OLYMPIC GAMES LEGENDS
They toiled, struggled, sweated, experienced pain, cried, stumbled, fell, got back up and reached the peak of Olympus. And they did it in such a uniquely incredible fashion, that their achievements will be eternally remembered and will become the inspiration for generations to come.
1896 | Athens | The feat of the professional water carrier
1,503 years had passed since the last Olympic Games were held in antiquity when, in 1896, the Games were revived in Athens. The latest recorded Olympian was Armenian prince Varasdat. American triple jumper James Brendan was crowned the first Olympian in modern history. However, an unknown 24-year-old Greek, a water carrier by profession, who won the marathon race, stole all the glory! His name was Spyros Louis and the reason that the whole planet was talking about him is that he won at a race that was appearing for the first time and was considered a feat in itself to reach the finish line…
1900 | Paris | Standing up!
During the second Olympic Games of the modern era, the spotlight fell on American jumper Ray Ewry who won three gold medals, in standing high jump, long jump and triple jump competitions. His achievement became renowned because, at the age of 5, Ewry was struck by polio and became paralyzed. He spent his childhood in a wheelchair, however, thanks to the persistency of his doctor, as well as his inner strength, he managed to -literally- get back on his feet and become an Olympian!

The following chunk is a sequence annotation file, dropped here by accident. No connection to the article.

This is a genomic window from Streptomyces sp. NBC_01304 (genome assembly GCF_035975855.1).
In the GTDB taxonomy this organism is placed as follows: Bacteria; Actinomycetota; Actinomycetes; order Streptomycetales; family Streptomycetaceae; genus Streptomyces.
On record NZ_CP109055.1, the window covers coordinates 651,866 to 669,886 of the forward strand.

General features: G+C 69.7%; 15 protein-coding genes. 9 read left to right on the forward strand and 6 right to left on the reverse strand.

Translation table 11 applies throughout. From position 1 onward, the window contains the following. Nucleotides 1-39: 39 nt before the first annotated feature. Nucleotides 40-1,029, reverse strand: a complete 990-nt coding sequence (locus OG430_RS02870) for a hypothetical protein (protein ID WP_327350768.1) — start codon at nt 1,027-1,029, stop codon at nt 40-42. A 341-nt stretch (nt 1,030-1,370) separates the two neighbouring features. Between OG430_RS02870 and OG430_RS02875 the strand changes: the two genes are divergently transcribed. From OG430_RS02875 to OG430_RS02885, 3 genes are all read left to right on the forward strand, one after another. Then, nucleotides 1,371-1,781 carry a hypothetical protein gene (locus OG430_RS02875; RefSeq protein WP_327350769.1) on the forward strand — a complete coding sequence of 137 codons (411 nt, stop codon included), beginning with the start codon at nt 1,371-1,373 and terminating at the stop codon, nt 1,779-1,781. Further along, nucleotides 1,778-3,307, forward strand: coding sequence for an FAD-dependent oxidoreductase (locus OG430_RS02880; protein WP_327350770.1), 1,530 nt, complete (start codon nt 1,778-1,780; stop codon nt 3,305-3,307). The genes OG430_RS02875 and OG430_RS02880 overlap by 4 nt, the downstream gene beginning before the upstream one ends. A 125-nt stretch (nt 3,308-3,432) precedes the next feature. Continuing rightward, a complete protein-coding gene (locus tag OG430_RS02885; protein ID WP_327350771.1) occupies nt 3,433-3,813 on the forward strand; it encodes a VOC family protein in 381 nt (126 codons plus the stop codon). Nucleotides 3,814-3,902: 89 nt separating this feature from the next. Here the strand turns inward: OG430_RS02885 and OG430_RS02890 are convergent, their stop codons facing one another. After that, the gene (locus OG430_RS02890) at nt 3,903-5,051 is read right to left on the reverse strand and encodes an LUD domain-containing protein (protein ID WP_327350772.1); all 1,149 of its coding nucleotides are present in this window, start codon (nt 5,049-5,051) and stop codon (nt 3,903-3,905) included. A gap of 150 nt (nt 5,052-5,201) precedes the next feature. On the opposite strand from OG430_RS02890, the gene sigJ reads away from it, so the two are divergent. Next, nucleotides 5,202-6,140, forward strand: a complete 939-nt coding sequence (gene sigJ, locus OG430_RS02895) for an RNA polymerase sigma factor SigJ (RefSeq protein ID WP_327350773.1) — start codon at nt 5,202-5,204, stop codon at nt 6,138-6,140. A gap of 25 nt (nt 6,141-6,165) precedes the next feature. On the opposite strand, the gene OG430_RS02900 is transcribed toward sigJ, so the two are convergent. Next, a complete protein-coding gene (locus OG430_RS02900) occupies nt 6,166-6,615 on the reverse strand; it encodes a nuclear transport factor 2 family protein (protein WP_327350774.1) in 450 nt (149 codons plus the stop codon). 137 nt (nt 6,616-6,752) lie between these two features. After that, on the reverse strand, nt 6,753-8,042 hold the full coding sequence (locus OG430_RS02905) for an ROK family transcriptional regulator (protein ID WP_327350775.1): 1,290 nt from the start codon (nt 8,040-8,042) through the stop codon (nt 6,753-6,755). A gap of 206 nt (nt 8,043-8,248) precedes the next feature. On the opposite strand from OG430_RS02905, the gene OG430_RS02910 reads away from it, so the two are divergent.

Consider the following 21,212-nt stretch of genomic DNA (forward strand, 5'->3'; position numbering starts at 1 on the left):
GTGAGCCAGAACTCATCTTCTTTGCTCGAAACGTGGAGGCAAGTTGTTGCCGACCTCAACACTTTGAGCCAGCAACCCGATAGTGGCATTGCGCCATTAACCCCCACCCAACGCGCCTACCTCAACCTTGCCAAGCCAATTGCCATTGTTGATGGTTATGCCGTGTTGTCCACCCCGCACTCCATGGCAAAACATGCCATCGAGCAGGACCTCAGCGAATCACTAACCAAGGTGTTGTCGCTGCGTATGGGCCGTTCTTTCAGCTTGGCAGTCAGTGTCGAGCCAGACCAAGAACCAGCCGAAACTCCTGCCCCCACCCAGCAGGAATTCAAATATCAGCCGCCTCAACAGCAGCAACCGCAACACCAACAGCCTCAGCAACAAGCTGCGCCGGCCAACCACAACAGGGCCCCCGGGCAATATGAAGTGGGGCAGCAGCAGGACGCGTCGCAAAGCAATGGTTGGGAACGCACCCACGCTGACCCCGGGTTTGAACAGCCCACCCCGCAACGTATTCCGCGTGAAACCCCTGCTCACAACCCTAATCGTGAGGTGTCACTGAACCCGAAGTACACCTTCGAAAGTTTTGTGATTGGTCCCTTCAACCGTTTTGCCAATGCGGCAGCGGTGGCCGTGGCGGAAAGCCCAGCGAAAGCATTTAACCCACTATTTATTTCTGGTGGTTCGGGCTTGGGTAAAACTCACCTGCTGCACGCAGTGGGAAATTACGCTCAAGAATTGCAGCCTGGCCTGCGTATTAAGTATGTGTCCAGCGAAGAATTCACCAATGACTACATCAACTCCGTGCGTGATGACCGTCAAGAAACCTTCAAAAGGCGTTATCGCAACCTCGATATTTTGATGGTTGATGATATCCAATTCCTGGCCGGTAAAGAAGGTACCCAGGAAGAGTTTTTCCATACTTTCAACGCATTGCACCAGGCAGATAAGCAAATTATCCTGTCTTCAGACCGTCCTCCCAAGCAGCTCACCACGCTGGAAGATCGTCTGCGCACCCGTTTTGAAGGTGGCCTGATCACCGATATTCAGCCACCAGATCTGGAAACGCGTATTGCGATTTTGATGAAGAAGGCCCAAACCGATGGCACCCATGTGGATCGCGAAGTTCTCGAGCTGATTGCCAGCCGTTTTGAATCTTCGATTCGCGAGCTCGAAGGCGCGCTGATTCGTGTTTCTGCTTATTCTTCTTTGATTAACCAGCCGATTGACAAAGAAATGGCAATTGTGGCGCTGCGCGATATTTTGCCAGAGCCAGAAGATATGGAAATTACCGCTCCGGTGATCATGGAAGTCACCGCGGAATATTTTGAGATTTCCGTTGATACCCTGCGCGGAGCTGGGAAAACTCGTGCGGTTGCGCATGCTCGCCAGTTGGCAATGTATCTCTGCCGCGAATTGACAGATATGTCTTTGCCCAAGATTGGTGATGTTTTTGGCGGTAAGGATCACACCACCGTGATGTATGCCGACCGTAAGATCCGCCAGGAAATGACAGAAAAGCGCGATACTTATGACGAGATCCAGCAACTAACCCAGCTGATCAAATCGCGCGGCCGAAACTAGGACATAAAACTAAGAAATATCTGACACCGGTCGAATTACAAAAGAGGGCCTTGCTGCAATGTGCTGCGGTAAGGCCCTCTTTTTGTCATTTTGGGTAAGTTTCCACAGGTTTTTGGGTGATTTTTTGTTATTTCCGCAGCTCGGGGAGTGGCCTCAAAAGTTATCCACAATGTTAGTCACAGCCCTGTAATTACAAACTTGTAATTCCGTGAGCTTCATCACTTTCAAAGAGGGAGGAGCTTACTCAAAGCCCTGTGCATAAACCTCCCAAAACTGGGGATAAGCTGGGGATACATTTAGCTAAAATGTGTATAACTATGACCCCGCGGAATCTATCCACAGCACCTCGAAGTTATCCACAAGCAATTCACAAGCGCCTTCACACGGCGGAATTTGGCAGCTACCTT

1904 | St. Louis | The wooden leg!
Undoubtedly, the most notable figure of the 1904 Olympic Games was gymnast George Eyser. He won a total of six medals; three gold, two silver and one bronze. What was incredible about Eyser, was that he competed with a wooden prosthesis for a left leg, having lost his leg after being run over by a train!
1908 | London | Unbroken record
A record that remains unbroken to this day was achieved in 1908 in London by Swedish sniper Oscar Swan. At the age of 60, he won 2 gold and one bronze medal and became the oldest ever Olympian. He broke his own record twice: firstly, at the 1912 Games in Stockholm and a second time in 1920, in Antwerp.
1912 | Stockholm | Super Athlete
The first super-athlete in Olympic Games history was Jim Thorpe, a US athlete with native-American roots who won in both the decathlon and the pentathlon in the Stockholm Games. His performance would be admirable even with today’s standards. Sadly, he lost his Olympic titles after it was found he had been paid for playing two seasons of semi-professional baseball before competing in the Olympics, thus violating the amateurism rules that were in place at the time. In 1983, 30 years after his death, the International Olympic Committee (IOC) restored his Olympic medals. His co-athletes Ferdinand Bie from Norway and Wieslander from Sweden refused to receive their fellow athlete medals and have always claimed Thorpe is the only champion.
1920 | Antwerp | The phantom runner